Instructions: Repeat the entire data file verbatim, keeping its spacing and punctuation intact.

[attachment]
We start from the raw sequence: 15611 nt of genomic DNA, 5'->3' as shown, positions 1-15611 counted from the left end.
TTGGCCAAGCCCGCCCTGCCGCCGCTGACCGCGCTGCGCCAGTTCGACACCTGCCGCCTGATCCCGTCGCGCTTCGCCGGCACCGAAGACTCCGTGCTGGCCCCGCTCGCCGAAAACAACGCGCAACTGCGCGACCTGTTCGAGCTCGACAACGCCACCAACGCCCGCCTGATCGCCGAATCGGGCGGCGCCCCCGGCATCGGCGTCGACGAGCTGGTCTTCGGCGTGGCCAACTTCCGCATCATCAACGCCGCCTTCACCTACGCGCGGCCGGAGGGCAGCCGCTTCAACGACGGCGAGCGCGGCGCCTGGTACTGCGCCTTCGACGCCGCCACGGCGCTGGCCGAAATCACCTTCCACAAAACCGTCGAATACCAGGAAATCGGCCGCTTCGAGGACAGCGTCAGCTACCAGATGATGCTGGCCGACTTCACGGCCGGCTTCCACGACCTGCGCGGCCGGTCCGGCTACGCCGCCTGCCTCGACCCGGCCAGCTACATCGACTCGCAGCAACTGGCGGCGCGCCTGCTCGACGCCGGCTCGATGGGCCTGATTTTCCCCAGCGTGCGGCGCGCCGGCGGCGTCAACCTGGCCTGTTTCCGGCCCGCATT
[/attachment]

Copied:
We start from the raw sequence: 15611 nt of genomic DNA, 5'->3' as shown, positions 1-15611 counted from the left end.
TTGGCCAAGCCCGCCCTGCCGCCGCTGACCGCGCTGCGCCAGTTCGACACCTGCCGCCTGATCCCGTCGCGCTTCGCCGGCACCGAAGACTCCGTGCTGGCCCCGCTCGCCGAAAACAACGCGCAACTGCGCGACCTGTTCGAGCTCGACAACGCCACCAACGCCCGCCTGATCGCCGAATCGGGCGGCGCCCCCGGCATCGGCGTCGACGAGCTGGTCTTCGGCGTGGCCAACTTCCGCATCATCAACGCCGCCTTCACCTACGCGCGGCCGGAGGGCAGCCGCTTCAACGACGGCGAGCGCGGCGCCTGGTACTGCGCCTTCGACGCCGCCACGGCGCTGGCCGAAATCACCTTCCACAAAACCGTCGAATACCAGGAAATCGGCCGCTTCGAGGACAGCGTCAGCTACCAGATGATGCTGGCCGACTTCACGGCCGGCTTCCACGACCTGCGCGGCCGGTCCGGCTACGCCGCCTGCCTCGACCCGGCCAGCTACATCGACTCGCAGCAACTGGCGGCGCGCCTGCTCGACGCCGGCTCGATGGGCCTGATTTTCCCCAGCGTGCGGCGCGCCGGCGGCGTCAACCTGGCCTGTTTCCGGCCCGCATT